You start noticing trends and whatnot, and one thing I learned when I first moved here to Knoxville was that it’s a big test market for chain restaurants. It’s very entrepreneurial, with the Calhoun’s guys and the Ruby Tuesday’s guys—they built these massive restaurant chains and all that trickled down, and the food just stayed the same, the service stayed the same. When we opened the Brasserie, people didn’t know what the hell snails were doing there—why would you serve snails? We got bitched at for serving foie gras—everybody thought it was pate, but no, it’s liver. You make pate out of liver. We were explaining things all the time. You have to stick to your guns. The people seeking it out will find it—there’s a large international community here. They’re going to hear about it eventually, and you just have to stick with your original concept.
Going into 2015, I was 90 percent sure I was going to leave the Brasserie anyway. I’d been there 10 years, so it was time. I was working on a separate space, but the reason why I started looking at downtown is because some of the regulars at the Brasserie—very well off, affluent people—started putting their money into downtown. Then it starts to click: If their money’s coming back downtown, that’s where we need to be going. And plus, it’s just charming—the buildings have so much character.
How have diners been responding to your more exotic menu items and your pricing?
Jon: They’ll burn you if you try to slide something in that’s overpriced and under-quality. You’ll get crucified every time on that. What some may consider price-gouging, it needs to be honest to what it actually is and be the right product. You can’t just try to slide something in just to get over, because then you get caught and you get a bad name for being sneaky. So being honest with the food in this area is one of the biggest things for us.
Matt: I don’t think Knoxville is any different from a cost standpoint. You have people who don’t even look at the price on the menu and just order what they want; if some people are going to scrutinize it and order the cheapest thing on the menu, I think it all has to be quality. I don’t see there being a special sensitivity to price in Knoxville necessarily.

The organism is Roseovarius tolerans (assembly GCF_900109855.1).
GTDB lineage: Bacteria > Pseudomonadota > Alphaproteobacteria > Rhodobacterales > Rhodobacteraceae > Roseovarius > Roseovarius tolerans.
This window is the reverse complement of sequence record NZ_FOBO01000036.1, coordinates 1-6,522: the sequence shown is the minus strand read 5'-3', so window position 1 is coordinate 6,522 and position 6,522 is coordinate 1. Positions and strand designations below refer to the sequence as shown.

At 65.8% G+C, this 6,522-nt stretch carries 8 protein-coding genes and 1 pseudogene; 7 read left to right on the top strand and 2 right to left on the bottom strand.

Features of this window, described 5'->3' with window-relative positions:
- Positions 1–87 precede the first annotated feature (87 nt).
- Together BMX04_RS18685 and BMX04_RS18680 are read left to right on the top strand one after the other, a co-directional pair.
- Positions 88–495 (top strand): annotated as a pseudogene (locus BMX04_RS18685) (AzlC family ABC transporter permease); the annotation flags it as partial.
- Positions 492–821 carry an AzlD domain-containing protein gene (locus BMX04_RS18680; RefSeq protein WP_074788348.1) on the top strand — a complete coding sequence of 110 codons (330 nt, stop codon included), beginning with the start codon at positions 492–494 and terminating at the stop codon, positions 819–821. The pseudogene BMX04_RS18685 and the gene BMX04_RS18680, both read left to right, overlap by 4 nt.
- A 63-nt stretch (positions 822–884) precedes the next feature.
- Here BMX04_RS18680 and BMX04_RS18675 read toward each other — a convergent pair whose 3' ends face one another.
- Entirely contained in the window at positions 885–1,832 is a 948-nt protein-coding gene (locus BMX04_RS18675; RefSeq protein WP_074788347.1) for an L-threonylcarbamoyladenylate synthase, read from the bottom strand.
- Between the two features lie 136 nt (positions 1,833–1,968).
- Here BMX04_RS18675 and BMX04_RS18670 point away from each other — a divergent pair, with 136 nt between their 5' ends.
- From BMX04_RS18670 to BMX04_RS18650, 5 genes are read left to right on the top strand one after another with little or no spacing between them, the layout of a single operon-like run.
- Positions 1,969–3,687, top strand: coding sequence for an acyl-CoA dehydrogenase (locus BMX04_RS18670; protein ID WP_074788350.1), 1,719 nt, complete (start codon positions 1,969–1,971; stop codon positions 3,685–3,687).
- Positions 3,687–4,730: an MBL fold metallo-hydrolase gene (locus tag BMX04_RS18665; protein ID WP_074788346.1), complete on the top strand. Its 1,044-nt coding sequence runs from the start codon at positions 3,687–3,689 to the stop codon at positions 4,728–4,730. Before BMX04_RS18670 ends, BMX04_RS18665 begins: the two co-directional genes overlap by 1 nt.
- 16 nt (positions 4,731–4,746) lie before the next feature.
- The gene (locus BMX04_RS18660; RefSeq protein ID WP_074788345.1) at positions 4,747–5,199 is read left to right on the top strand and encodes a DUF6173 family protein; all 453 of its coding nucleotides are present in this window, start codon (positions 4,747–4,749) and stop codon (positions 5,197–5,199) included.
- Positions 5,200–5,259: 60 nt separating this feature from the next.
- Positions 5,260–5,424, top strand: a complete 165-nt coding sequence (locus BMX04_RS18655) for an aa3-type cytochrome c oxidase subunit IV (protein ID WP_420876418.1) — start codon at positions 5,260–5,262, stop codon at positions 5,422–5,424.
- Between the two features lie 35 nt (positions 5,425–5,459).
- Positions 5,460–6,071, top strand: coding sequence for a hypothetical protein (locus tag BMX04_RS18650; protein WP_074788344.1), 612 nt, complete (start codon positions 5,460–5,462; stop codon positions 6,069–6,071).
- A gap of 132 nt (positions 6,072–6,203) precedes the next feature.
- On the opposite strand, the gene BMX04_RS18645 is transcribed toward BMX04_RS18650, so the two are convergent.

But from an ingredient standpoint, I lived away from Knoxville for about five years—I was touring, cooking for bands, and then cooked for the governor for two years—and when I came back to open Knox Mason I was nervous about putting pork belly on the menu. I had been in touch with Knoxville but not living here, and I wasn’t sure if Knoxville was ready for an ingredient that’s a little esoteric. Now it’s not at all esoteric and people really love pork belly. When we put it on our opening menu, and it was well received, it was immediate validation that Knoxville has a foodie culture.
Tim: He’s not worried about price sensitivity because he’s selling flour and water—let’s be honest!
Matt: Yeah, right! We’re only 10 weeks old, so the jury is out on that. Call me in a couple years. Not everybody who comes through Jesse’s door might order the octopus, but hopefully nobody is intimidated that it’s on the menu. City House in Nashville is one of my favorite restaurants ever, and when I was living in Nashville I talked to somebody about going there, and they went “Oh, we went there once and they had octopus on the menu.” They didn’t even order it, but it was just so terrifying to them that it kind of ruined their experience. And I haven’t seen that here—I don’t think people are as intimidated by new things.
Tim: We’ve had people walk out. Walked in, sat down, then walked out.
Jon: “I just wanted to cool off. I feel a lot better now.”
Jesse: We get people who are terrified of the whole fish. They would order it, and it says “whole fish”—and they’re like, “I didn’t realize it had a head.” Well, how many headless fish are swimming around? They get terrified and they leave.
Matt: It’s knowing where your food comes from. It doesn’t start from a package in cling wrap. I’m not a hunter; I would love to fish, but I don’t have the opportunity. But food does come from somewhere and it does have a history. Your animals come with heads.
Tim: All of them! Not just mine.